Given the standard of cuisine, the high level of service and the general all-around pleasant ambience, the prices at Dash are reasonable. A green or red curry with chicken, for example, will set you back 125THB, while a Northern Thai pork curry (which I always opt for) is priced at 150THB. That said, the khao soi is a rip-off at 150THB (khao soi should only cost about 40THB a bowl) and western dishes are more expensive than the Thai ones but then that’s always the case in Thailand. The prices for drinks are also fair (large Chang 90THB (*)) and overall, Dash is our go-to restaurant if we want a nice night out.
(*) I keep quoting the price of Chang beer but personally I don’t touch the stuff and quite a few people I know, who are also familiar with Thailand, are the same. It’s a ‘dangerous’ beer that is supposed to have an alcohol content of 5% but there’s this rumour that it isn’t regulated and can be anything up to 12% in strength. Also, one of the ingredients is apparently formaldehyde and a common nickname for Chang lager is the lottery beer. I doubt if either statement is true but there is something strange about Chang. I know from experience that sometimes you can drink two or three Chang and feel fine the next morning while, on another occasion, have the same amount and the following day feel like an elephant has stamped on your head. Chang translates as elephant in Thai and my coin of phrase was deliberate – out here, it’s known as a Chang-over. Leo is a much ‘safer’ beer and only about 10THB more expensive per bottle. The other option is to water-down Chang with ice, which is what the Thais do all the time. If you have a perplexed look on your face as a result of reading that last sentence, I understand, it was a totally alien concept to me to begin with but I’m now used to it and always put ice in my beer. It also has the added bonus of keeping the beer nice and cold in a tropical climate.
As an aside, there are some decent bars on Soi 1 and adjoining Soi 2 (soi means lane) and it’s a good place to go for a night out. Lost Hut and C.U. Corner are good, rustic bars with a healthy mixture of expats, Thais and tourists plus, they have the advantage of being very close to Dash.
GPS: 18.78327, 98.99147
Mary’s place is a basic eatery that is only one road over from Smith Suites. Mary speaks good English and the menu is also in English as well as Chinese, which is often the case in Chiang Mai these days. The Thai food is excellent here but we can’t vouch for the western dishes as we haven’t tried them but plenty of other people do so I’m assuming they are also OK. Portions are big, especially the soup curries, and Kirsty and I often end up sharing one and ordering another rice (main dishes include rice). Dishes are in the region of 70THB to 90THB but Mary will also do you a rice-over (*) for 35-40THB. She serves alcohol: beer, Thai wine (drink it at your peril!) and spirits. A large Chang costs 70THB.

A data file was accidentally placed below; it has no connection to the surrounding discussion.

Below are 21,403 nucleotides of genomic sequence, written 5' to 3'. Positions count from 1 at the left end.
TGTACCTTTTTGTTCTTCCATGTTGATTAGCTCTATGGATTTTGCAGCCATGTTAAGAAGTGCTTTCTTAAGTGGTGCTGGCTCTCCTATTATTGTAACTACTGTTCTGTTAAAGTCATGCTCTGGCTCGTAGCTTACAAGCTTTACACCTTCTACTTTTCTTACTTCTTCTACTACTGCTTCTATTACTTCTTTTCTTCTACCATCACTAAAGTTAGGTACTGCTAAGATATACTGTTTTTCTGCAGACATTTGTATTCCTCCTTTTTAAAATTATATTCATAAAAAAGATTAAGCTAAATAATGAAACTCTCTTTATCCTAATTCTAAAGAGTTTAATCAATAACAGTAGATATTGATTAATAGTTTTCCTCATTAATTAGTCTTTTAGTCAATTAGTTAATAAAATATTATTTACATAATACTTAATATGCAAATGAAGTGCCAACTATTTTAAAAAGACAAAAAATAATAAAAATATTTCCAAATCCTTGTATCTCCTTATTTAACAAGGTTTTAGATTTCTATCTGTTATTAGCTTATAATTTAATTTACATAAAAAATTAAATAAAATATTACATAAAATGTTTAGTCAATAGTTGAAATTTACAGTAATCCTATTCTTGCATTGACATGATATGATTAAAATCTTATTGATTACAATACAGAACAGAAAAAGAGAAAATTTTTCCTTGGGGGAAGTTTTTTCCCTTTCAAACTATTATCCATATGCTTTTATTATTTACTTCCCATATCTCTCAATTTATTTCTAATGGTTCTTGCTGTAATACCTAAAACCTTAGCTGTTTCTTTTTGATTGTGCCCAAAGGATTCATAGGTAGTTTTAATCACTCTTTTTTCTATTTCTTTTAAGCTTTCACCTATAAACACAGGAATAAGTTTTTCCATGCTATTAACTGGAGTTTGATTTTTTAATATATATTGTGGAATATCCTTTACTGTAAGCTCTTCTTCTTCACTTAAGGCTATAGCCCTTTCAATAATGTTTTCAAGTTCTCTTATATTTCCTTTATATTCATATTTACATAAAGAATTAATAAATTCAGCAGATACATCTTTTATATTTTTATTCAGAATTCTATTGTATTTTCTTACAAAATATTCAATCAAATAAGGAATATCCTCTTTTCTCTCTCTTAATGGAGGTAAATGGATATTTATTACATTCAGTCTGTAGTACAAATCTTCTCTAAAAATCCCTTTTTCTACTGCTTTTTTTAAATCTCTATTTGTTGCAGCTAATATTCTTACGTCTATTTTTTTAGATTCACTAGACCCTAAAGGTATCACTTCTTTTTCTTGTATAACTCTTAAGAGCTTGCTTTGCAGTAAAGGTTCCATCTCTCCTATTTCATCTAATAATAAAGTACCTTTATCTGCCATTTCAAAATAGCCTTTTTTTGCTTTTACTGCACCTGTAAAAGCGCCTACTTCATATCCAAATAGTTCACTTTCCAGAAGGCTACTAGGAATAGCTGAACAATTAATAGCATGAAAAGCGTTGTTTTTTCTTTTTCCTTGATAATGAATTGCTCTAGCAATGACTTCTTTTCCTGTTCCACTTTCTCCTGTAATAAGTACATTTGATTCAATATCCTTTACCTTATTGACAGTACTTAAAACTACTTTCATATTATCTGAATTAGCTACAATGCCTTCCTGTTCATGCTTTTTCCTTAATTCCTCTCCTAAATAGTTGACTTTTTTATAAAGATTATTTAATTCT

(*) Rice-over is the term we use to describe a plate of rice topped with a smaller portion of your favourite dish. Technically, we should be asking for over-rice but most people around here seem to know what we mean!
Mary’s is open from lunchtime until about 10pm, which is good to know as many hole-in-the-wall-style places either open for lunch or dinner but not both.
GPS: 18.77948, 98.99198
pad thai – a Thailand classic!
The Place on the Corner, opposite Mary’s
We don’t know the name of this one but it’s opposite Mary’s place and on the corner of a junction! The owner is friendly and although this is a very Thai place, he does have a menu in English. We suspect that the prices on it are a bit more than what the Thai’s pay (this happens in Thailand) but, nonetheless, they are similar to Mary’s. Overall, the food is superior at Mary’s but the atmosphere is more pleasant here and it is a more enjoyable place to linger.
GPS: 18.77964, 98.99182
I’m a little reluctant to add We’s to the list because she keeps erratic hours and you’re never sure if she is going to be open or not. If she is open, the (Thai) food is good and the prices are keen (70-100THB per dish depending on what meat you choose). We’s is also an agreeable place to hang out as there is outside seating with big, comfy chairs and a slobbering golden Labrador, who is always willing to become your instant best friend!
GPS: 18.78217, 98.98964
A classic rice-over
Then Sieng Vegetarian Foods
We aren’t very up on vegetarian restaurants in Chiang Mai (or anywhere else for that matter) but, we head to this one every now and then if we fancy something meat-free. Kirsty rates the Khao Soi, otherwise, you can pick from the pre-cooked food in the trays. I probably shouldn’t say this but I like going there because the mushrooms are really meaty and taste like steak! Rice with one dish is THB25 and for two dishes over rice, it costs THB30 per plate.
We just call it the veggie place and it’s located opposite the side entrance to Chiang Mai Gate Market.
GPS: 18.78247, 98.98886
The Khao Soi Place
We only discovered this small restaurant recently but arguably it does the best khao soi in Chiang Mai. A bold statement I know, but I could live on this northern Thailand speciality three meals a day if it wasn’t for the fact that it is full of coconut milk and therefore pretty fattening, meaning I’ve tried more than a few bowls in my time and therefore can speak with authority!